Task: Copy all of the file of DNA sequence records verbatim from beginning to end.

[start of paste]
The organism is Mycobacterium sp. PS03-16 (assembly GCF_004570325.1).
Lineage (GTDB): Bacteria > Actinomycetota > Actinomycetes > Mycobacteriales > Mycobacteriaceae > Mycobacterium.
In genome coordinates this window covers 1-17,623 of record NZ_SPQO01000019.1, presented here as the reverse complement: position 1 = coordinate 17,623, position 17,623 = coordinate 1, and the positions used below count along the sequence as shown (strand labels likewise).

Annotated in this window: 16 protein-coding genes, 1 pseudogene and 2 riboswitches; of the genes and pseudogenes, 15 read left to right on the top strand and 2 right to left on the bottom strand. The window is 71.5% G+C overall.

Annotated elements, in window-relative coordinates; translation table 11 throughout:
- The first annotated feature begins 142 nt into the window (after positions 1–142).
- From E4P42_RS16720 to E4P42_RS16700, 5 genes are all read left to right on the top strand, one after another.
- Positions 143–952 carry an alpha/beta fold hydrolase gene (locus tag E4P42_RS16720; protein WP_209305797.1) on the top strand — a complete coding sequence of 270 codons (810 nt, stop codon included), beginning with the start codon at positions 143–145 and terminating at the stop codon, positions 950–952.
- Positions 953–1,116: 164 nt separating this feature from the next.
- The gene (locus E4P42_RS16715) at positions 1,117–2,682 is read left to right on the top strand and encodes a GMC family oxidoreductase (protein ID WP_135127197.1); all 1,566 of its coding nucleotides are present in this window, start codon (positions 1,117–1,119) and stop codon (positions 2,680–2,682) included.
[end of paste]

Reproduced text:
The organism is Mycobacterium sp. PS03-16 (assembly GCF_004570325.1).
Lineage (GTDB): Bacteria > Actinomycetota > Actinomycetes > Mycobacteriales > Mycobacteriaceae > Mycobacterium.
In genome coordinates this window covers 1-17,623 of record NZ_SPQO01000019.1, presented here as the reverse complement: position 1 = coordinate 17,623, position 17,623 = coordinate 1, and the positions used below count along the sequence as shown (strand labels likewise).

Annotated in this window: 16 protein-coding genes, 1 pseudogene and 2 riboswitches; of the genes and pseudogenes, 15 read left to right on the top strand and 2 right to left on the bottom strand. The window is 71.5% G+C overall.

Annotated elements, in window-relative coordinates; translation table 11 throughout:
- The first annotated feature begins 142 nt into the window (after positions 1–142).
- From E4P42_RS16720 to E4P42_RS16700, 5 genes are all read left to right on the top strand, one after another.
- Positions 143–952 carry an alpha/beta fold hydrolase gene (locus tag E4P42_RS16720; protein WP_209305797.1) on the top strand — a complete coding sequence of 270 codons (810 nt, stop codon included), beginning with the start codon at positions 143–145 and terminating at the stop codon, positions 950–952.
- Positions 953–1,116: 164 nt separating this feature from the next.
- The gene (locus E4P42_RS16715) at positions 1,117–2,682 is read left to right on the top strand and encodes a GMC family oxidoreductase (protein ID WP_135127197.1); all 1,566 of its coding nucleotides are present in this window, start codon (positions 1,117–1,119) and stop codon (positions 2,680–2,682) included.